Study design: Laboratory based controlled in vivo study.
Objective: To determine the in vivo effects of oral glucosamine sulfate on intervertebral disc degeneration.
Summary of background data: Although glucosamine has demonstrated beneficial effect in articular cartilage, clinical benefit is uncertain. A Centers for Disease Control report from 2009 reported that many patients are using glucosamine supplementation for low back pain, without significant evidence to support its use. Because disc degeneration is a major contributor of low back pain, we explored the effects of glucosamine on disc matrix homeostasis in an animal model of disc degeneration.
Methods: Eighteen skeletally mature New Zealand White rabbits were divided into 4 groups: control, annular puncture, glucosamine, and annular puncture + glucosamine. Glucosamine treated rabbits received daily oral supplementation with 107 mg/d (weight based equivalent to human 1500 mg/d). Annular puncture surgery involved puncturing the annulus fibrosus of 3 lumbar discs with a 16-gauge needle to induce degeneration. Serial magnetic resonance images were obtained at 0, 4, 8, 12, and 20 weeks. Discs were harvested at 20 weeks for determination of glycosaminoglycan content, relative gene expression measured by real time polymerase chain reaction, and histological analyses.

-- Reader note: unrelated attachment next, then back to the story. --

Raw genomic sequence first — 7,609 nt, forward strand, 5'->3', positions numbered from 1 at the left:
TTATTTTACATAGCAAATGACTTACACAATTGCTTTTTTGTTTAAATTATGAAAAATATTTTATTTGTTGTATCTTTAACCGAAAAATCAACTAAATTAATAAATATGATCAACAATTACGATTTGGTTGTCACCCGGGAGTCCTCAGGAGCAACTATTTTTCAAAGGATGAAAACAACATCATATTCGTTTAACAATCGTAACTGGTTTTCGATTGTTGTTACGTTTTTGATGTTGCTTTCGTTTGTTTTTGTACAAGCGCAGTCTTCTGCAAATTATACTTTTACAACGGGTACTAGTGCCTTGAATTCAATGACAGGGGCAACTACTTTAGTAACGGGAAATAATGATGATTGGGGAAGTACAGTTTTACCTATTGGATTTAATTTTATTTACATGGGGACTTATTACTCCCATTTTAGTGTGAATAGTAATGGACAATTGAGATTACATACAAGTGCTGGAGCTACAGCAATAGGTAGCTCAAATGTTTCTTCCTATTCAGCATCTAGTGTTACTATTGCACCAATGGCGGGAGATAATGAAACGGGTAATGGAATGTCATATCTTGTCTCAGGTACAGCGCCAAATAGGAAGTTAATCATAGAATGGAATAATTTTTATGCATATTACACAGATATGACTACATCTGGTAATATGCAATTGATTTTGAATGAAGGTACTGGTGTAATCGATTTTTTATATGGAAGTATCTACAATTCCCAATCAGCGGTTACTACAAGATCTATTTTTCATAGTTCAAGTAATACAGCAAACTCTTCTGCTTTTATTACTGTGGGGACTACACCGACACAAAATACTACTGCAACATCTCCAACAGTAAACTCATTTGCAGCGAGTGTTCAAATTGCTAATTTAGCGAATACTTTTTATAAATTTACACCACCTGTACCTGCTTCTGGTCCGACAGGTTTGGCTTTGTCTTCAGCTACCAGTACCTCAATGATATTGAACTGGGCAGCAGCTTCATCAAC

Results: The magnetic resonance imaging index and nucleus pulposus area of injured discs of glucosamine treated animals with annular puncture was found to be lower than that of degenerated discs from rabbits not supplemented with glucosamine. Consistent with this, decreased glycosaminoglycan was demonstrated in glucosamine fed animals, as determined by both histological and glycosaminoglycan content. Gene expression was consistent with a detrimental effect on matrix.
Conclusion: These data demonstrate that the net effect on matrix in an animal model in vivo, as measured by gene expression, magnetic resonance imaging, histology, and total proteoglycan is antianabolic. This raises concern about this commonly used supplement, and future research is needed to establish the clinical relevance of these findings.